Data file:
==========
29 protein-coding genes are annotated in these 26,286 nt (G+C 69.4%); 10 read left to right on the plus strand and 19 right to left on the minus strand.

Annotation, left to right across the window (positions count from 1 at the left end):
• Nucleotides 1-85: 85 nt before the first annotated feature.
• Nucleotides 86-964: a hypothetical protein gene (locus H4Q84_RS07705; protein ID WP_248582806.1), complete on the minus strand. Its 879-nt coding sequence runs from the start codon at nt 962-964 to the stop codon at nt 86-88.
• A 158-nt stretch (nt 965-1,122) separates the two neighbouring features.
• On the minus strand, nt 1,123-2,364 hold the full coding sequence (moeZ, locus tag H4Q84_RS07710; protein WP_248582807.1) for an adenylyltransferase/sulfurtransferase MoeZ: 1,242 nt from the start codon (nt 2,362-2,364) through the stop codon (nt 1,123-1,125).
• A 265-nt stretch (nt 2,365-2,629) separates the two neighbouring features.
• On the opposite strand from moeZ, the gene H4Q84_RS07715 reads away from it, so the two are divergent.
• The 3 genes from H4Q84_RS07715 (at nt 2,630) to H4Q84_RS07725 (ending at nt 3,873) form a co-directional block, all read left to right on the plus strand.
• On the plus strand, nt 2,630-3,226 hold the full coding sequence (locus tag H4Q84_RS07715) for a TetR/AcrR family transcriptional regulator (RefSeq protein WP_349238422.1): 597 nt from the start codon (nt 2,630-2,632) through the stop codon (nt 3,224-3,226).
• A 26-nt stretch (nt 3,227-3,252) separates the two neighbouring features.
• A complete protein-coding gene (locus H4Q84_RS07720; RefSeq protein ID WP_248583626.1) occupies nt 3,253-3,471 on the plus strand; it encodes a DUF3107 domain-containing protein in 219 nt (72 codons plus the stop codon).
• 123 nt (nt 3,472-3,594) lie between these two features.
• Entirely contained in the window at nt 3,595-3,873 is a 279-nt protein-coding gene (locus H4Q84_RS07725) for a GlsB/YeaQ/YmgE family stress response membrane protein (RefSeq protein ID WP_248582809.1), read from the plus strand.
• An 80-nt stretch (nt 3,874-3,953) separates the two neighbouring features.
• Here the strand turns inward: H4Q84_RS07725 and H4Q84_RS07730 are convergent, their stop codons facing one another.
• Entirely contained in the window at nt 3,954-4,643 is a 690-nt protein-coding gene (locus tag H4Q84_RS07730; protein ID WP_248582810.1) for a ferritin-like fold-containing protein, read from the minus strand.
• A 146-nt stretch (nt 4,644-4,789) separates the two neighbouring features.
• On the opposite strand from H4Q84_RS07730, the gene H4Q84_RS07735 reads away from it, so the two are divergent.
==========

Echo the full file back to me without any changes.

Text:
29 protein-coding genes are annotated in these 26,286 nt (G+C 69.4%); 10 read left to right on the plus strand and 19 right to left on the minus strand.

Annotation, left to right across the window (positions count from 1 at the left end):
• Nucleotides 1-85: 85 nt before the first annotated feature.
• Nucleotides 86-964: a hypothetical protein gene (locus H4Q84_RS07705; protein ID WP_248582806.1), complete on the minus strand. Its 879-nt coding sequence runs from the start codon at nt 962-964 to the stop codon at nt 86-88.
• A 158-nt stretch (nt 965-1,122) separates the two neighbouring features.
• On the minus strand, nt 1,123-2,364 hold the full coding sequence (moeZ, locus tag H4Q84_RS07710; protein WP_248582807.1) for an adenylyltransferase/sulfurtransferase MoeZ: 1,242 nt from the start codon (nt 2,362-2,364) through the stop codon (nt 1,123-1,125).
• A 265-nt stretch (nt 2,365-2,629) separates the two neighbouring features.
• On the opposite strand from moeZ, the gene H4Q84_RS07715 reads away from it, so the two are divergent.
• The 3 genes from H4Q84_RS07715 (at nt 2,630) to H4Q84_RS07725 (ending at nt 3,873) form a co-directional block, all read left to right on the plus strand.
• On the plus strand, nt 2,630-3,226 hold the full coding sequence (locus tag H4Q84_RS07715) for a TetR/AcrR family transcriptional regulator (RefSeq protein WP_349238422.1): 597 nt from the start codon (nt 2,630-2,632) through the stop codon (nt 3,224-3,226).
• A 26-nt stretch (nt 3,227-3,252) separates the two neighbouring features.
• A complete protein-coding gene (locus H4Q84_RS07720; RefSeq protein ID WP_248583626.1) occupies nt 3,253-3,471 on the plus strand; it encodes a DUF3107 domain-containing protein in 219 nt (72 codons plus the stop codon).
• 123 nt (nt 3,472-3,594) lie between these two features.
• Entirely contained in the window at nt 3,595-3,873 is a 279-nt protein-coding gene (locus H4Q84_RS07725) for a GlsB/YeaQ/YmgE family stress response membrane protein (RefSeq protein ID WP_248582809.1), read from the plus strand.
• An 80-nt stretch (nt 3,874-3,953) separates the two neighbouring features.
• Here the strand turns inward: H4Q84_RS07725 and H4Q84_RS07730 are convergent, their stop codons facing one another.
• Entirely contained in the window at nt 3,954-4,643 is a 690-nt protein-coding gene (locus tag H4Q84_RS07730; protein ID WP_248582810.1) for a ferritin-like fold-containing protein, read from the minus strand.
• A 146-nt stretch (nt 4,644-4,789) separates the two neighbouring features.
• On the opposite strand from H4Q84_RS07730, the gene H4Q84_RS07735 reads away from it, so the two are divergent.